Staff Recommendations


The Testaments by Margaret Atwood

An brilliant un-put-downable sequel to The Handmaid’s Tale that follows three women trying to topple the corrupt authoritarian nation of Gilead in the former United States.

The Traitor Baru Cormorant by Seth Dickinson

A smart new fantasy series with some serious badass ladies trying to bring down an empire.

Zone One by Colson Whitehead

A fresh take on the zombie apocalypse featuring the biting prose of a modern American master.



Ethnopharmacologic Search for Psychoactive Drugs by Dennis McKenna (ed)

The defining scholarly publication on past and current research with psychotropic plant substances for medicinal, theraputic and spiritual uses.



Juliet the Maniac by Juliet Escoria

This story is raw and unique. The brutality of her writing style lends itself perfectly with her iteration of her teenaged self, one that we can all relate to.

Eleanor Oliphant is Completely Fine by Gail Honeyman

Loneliness knows no age. Eleanor is a quiet, awkward and socially inept. Someone we often know but have little motivation to get to know. This peek into her world will break your heart, and will have you rooting for her and Raymond to not change her, but to get her comfortable in the outside world. 



Silver in the Wood by Emily Tesh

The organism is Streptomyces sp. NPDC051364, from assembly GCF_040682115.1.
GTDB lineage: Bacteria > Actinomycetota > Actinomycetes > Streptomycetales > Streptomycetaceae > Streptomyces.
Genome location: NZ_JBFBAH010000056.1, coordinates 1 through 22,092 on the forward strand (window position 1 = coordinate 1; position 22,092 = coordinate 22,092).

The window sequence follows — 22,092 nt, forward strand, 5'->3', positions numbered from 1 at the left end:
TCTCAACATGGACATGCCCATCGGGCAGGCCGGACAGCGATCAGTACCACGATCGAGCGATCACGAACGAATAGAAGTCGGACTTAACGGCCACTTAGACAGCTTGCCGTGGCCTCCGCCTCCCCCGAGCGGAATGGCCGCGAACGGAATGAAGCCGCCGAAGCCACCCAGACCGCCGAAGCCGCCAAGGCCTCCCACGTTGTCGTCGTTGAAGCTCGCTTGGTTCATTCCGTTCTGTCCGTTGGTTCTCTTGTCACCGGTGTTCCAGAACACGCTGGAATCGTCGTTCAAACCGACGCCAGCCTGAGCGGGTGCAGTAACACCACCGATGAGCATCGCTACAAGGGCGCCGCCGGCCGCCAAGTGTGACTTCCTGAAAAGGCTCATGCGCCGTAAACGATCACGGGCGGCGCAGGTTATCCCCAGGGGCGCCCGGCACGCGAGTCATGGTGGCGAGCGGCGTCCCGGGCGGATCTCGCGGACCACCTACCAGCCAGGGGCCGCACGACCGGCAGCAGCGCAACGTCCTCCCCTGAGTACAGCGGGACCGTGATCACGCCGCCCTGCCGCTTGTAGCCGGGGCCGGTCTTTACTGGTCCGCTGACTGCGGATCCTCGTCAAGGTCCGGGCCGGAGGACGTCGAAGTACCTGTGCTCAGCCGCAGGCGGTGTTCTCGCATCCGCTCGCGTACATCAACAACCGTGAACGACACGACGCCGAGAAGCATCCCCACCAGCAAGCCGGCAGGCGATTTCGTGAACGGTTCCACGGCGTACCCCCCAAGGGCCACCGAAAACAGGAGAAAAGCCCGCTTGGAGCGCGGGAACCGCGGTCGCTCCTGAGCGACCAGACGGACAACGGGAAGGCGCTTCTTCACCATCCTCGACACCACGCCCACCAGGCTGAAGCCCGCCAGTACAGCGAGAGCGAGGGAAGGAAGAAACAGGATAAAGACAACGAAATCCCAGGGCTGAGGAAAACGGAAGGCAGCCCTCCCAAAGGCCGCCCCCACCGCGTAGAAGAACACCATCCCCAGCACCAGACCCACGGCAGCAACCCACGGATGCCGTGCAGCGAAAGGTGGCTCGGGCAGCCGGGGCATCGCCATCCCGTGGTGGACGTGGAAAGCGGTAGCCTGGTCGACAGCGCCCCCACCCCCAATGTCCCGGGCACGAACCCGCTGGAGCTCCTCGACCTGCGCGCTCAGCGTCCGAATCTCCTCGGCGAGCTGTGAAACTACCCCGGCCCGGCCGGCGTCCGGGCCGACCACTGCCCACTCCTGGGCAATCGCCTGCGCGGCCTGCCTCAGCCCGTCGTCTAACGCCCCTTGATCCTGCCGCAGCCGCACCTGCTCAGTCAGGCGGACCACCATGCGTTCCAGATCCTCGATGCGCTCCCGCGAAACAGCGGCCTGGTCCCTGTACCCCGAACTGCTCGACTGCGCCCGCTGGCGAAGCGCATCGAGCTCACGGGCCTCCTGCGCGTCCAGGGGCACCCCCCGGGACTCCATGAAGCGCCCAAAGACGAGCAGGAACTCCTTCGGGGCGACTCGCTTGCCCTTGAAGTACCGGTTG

A wonderful dark fantasy tale I could not put down. Perfect for an evening in by the fire. A young man meets his tenant in the forest and is thrust into the forest’s supernatural perils. I only wish there was more of it.

The Martian by Andy Weir

A Robinson Crusoe for the space age and an uplifting read. A marooned astronaut uses his ingenuity to survive as an extraterrestrial.

Fighting the Flying Circus by Eddie Rickenbacker

A wild ride from the early days of military aviation, fraught with danger and excitement the likes of which are hard to imagine from the inside of a pressurized cabin.


Warlight by Michael Ondaatje

A well woven layered story with a touch of mystery that also sheds light on the sacrifices, some voluntary, some involuntary, of “ordinary” people in England during and after WW II. A fluid and mesmerizing read.

On Earth We’re Briefly Gorgeous by Ocean Vuong

Vuong juxtaposes a sublime poetic style with raw story detail permitting the reader to see the most intimate aspects of the narrator’s childhood and adolescence. The novel received a full page write up in the NYT Book Review.

Killers of the Flower Moon by David Grann

True story - a slice of American history ! Mysterious murders on an oil rich Indian reservation. Learn bits about the Native American Indian experience and culture, the fledgling FBI, Hoover, and the Wild West !!


Pan’s Labyrinth by Guillermo del Toro

Adapted from the hit movie by director Guillermo Del Toro, and Inkheart author Cornelia Funke comes a brilliant dark fairy tale featuring a brave but naive young girl who gets more adventure than she intended for.

Saga by Brian K. Vaughan & Fiona Staples

Saga is like nothing I’ve ever read before. A space opera encircling a forbidden romance with a cast of some of the most original characters you’ve ever seen (ie. a cat that is also a human lie-detector). Saga is a fun heartfelt journey that explores themes of love, family in friendship. 

Seed to Harvest by Octavia E. Butler

A game changer for women in he Sci-Fi/Fantasy genre, everyone should read Octavia Butler at least once. This collection of her Patternmaster series begins with two deities alone and unfolds through time as they build a society of enhanced beings just like them.